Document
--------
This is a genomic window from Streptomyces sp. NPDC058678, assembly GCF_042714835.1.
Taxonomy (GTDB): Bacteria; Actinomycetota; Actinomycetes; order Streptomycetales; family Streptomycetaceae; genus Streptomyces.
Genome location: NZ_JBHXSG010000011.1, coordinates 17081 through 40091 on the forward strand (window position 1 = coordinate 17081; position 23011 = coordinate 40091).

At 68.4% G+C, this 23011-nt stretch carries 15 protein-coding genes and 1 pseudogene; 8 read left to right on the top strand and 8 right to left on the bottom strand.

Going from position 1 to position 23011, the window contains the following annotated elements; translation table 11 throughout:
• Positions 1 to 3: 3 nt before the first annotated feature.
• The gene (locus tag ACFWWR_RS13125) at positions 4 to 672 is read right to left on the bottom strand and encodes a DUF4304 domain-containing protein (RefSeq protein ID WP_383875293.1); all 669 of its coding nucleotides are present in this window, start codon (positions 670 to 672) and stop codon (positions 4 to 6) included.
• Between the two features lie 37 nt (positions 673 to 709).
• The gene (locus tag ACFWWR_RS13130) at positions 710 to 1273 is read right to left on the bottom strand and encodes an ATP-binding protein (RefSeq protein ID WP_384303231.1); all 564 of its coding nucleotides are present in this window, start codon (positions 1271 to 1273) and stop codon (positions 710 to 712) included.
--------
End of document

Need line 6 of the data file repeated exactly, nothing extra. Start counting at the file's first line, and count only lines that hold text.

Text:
• Positions 1 to 3: 3 nt before the first annotated feature.